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    Why States Toll: An Empirical Model of Finance Choice

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    This paper examines the question of why some states impose tolls while others rely more heavily on gas and other taxes. A model to predict the share of street and highway revenue from tolls is estimated as a function of the share of non-resident workers, the policies of neighboring states, historical factors, and population. The more non-resident workers, the greater the likelihood of tolling, after controlling for the miles of toll road planned or constructed before the 1956 Interstate Act. Similarly if a state exports a number of residents to work out-of-state and those neighboring states toll, it will be more likely to retaliate by imposing its own tolls than if those states dont. The policy implications for the future of congestion pricing are clear, if hard to implement. Decentralization of finance and control of the road network from the federal to the state, metropolitan and city and county levels of government will increase the incentives for the highway-managing jurisdiction to impose tolls. And tolls are a necessary prerequisite for an economically efficient strategy of congestion pricing. Key Words: Road Pricing, Toll Roads, Turnpikes, Transportation Economics, Highway Finance, Transportation Finance, Network Finance, Congestion Pricing, Value Pricing 2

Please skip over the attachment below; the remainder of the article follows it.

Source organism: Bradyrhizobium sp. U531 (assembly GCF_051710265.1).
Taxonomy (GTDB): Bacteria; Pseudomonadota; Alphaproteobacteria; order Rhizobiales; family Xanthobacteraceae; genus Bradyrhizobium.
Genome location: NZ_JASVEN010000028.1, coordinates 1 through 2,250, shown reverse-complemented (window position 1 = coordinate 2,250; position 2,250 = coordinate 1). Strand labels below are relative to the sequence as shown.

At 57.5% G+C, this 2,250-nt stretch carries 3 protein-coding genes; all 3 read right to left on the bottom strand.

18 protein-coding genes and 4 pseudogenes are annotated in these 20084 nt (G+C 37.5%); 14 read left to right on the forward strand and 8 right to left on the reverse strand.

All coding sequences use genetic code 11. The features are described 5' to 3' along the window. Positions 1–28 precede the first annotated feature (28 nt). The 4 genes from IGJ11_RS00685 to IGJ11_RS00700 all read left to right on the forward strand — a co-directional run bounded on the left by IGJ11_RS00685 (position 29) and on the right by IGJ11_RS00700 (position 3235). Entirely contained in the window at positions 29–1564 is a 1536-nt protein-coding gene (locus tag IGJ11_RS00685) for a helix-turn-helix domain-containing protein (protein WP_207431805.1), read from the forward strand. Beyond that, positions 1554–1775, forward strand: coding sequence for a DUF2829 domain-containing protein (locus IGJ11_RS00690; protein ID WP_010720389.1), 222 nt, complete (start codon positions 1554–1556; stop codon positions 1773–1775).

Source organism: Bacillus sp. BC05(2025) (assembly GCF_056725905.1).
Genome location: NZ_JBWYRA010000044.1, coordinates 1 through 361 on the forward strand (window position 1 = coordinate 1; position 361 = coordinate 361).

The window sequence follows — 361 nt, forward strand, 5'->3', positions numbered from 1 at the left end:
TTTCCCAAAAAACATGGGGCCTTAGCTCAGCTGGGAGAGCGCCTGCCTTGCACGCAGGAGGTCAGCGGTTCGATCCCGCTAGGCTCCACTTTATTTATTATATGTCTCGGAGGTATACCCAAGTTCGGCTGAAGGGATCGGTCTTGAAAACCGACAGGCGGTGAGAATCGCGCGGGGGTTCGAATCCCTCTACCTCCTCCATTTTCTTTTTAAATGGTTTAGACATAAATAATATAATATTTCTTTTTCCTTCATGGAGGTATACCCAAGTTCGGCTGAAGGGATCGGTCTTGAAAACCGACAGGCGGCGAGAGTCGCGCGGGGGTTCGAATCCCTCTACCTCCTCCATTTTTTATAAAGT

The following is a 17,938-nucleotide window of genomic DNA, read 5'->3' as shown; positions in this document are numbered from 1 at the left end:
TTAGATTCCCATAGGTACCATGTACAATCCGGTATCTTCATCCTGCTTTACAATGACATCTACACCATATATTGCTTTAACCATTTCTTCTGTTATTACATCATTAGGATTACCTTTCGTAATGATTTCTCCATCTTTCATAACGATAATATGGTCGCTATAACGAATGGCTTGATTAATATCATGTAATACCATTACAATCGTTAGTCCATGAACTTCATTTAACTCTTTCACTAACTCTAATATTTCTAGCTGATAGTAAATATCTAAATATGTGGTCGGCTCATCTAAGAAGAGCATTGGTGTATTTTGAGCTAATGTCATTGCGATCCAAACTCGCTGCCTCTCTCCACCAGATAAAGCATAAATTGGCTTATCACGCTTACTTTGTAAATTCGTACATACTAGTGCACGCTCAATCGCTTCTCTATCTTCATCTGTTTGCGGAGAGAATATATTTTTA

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    Title : Why States Toll: An Empirical Model of Finance Choice
    Abstract : This paper examines the question of why some states impose tolls while others rely more heavily on gas and other taxes. A model to predict the share of street and highway revenue from tolls is estimated as a function of the share of non-resident workers, the policies of neighboring states, historical factors, and population. The more non-resident workers, the greater the likelihood of tolling, after controlling for the miles of toll road planned or constructed before the 1956 Interstate Act. Similarly if a state exports a number of residents to work out-of-state and those neighboring states toll, it will be more likely to retaliate by imposing its own tolls than if those states dont. The policy implications for the future of congestion pricing are clear, if hard to implement. Decentralization of finance and control of the road network from the federal to the state, metropolitan and city and county levels of government will increase the incentives for the highway-managing jurisdiction to impose tolls. And tolls are a necessary prerequisite for an economically efficient strategy of congestion pricing. Key Words: Road Pricing, Toll Roads, Turnpikes, Transportation Economics, Highway Finance, Transportation Finance, Network Finance, Congestion Pricing, Value Pricing 2
    Subject : unspecified
    Area : Engineering
    Language : English
    Affiliations
    Url : http://citeseerx.ist.psu.edu/viewdoc/download?doi=10.1.1.21.7269&rep=rep1&type=pdf
    Doi : 10.1.1.21.7269

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